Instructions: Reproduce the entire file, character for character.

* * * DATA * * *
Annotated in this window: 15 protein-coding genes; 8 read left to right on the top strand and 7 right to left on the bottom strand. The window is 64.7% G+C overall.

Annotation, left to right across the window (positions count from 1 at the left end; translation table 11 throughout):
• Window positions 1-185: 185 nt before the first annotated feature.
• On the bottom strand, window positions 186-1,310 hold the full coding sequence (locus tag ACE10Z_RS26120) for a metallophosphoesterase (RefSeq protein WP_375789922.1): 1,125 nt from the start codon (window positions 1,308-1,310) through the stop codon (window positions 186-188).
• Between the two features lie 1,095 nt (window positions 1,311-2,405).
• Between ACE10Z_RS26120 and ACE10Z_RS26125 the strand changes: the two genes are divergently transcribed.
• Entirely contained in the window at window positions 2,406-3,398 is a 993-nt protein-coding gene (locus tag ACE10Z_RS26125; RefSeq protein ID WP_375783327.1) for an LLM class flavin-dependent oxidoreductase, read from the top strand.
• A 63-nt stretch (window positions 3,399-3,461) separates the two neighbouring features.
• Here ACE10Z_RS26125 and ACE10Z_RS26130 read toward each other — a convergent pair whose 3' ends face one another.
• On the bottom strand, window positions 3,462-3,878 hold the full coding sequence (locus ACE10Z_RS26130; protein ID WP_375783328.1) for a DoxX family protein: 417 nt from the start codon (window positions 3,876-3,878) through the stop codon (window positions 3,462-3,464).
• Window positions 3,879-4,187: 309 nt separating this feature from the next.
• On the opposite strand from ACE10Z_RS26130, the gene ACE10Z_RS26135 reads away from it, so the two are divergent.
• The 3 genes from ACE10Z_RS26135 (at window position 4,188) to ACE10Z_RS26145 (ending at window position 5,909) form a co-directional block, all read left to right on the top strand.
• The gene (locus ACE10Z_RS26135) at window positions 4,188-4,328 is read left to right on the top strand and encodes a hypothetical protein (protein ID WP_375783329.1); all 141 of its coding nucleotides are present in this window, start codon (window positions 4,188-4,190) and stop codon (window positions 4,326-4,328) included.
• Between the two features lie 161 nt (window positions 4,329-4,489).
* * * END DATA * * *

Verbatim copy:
Annotated in this window: 15 protein-coding genes; 8 read left to right on the top strand and 7 right to left on the bottom strand. The window is 64.7% G+C overall.

Annotation, left to right across the window (positions count from 1 at the left end; translation table 11 throughout):
• Window positions 1-185: 185 nt before the first annotated feature.
• On the bottom strand, window positions 186-1,310 hold the full coding sequence (locus tag ACE10Z_RS26120) for a metallophosphoesterase (RefSeq protein WP_375789922.1): 1,125 nt from the start codon (window positions 1,308-1,310) through the stop codon (window positions 186-188).
• Between the two features lie 1,095 nt (window positions 1,311-2,405).
• Between ACE10Z_RS26120 and ACE10Z_RS26125 the strand changes: the two genes are divergently transcribed.
• Entirely contained in the window at window positions 2,406-3,398 is a 993-nt protein-coding gene (locus tag ACE10Z_RS26125; RefSeq protein ID WP_375783327.1) for an LLM class flavin-dependent oxidoreductase, read from the top strand.
• A 63-nt stretch (window positions 3,399-3,461) separates the two neighbouring features.
• Here ACE10Z_RS26125 and ACE10Z_RS26130 read toward each other — a convergent pair whose 3' ends face one another.
• On the bottom strand, window positions 3,462-3,878 hold the full coding sequence (locus ACE10Z_RS26130; protein ID WP_375783328.1) for a DoxX family protein: 417 nt from the start codon (window positions 3,876-3,878) through the stop codon (window positions 3,462-3,464).
• Window positions 3,879-4,187: 309 nt separating this feature from the next.
• On the opposite strand from ACE10Z_RS26130, the gene ACE10Z_RS26135 reads away from it, so the two are divergent.
• The 3 genes from ACE10Z_RS26135 (at window position 4,188) to ACE10Z_RS26145 (ending at window position 5,909) form a co-directional block, all read left to right on the top strand.
• The gene (locus ACE10Z_RS26135) at window positions 4,188-4,328 is read left to right on the top strand and encodes a hypothetical protein (protein ID WP_375783329.1); all 141 of its coding nucleotides are present in this window, start codon (window positions 4,188-4,190) and stop codon (window positions 4,326-4,328) included.
• Between the two features lie 161 nt (window positions 4,329-4,489).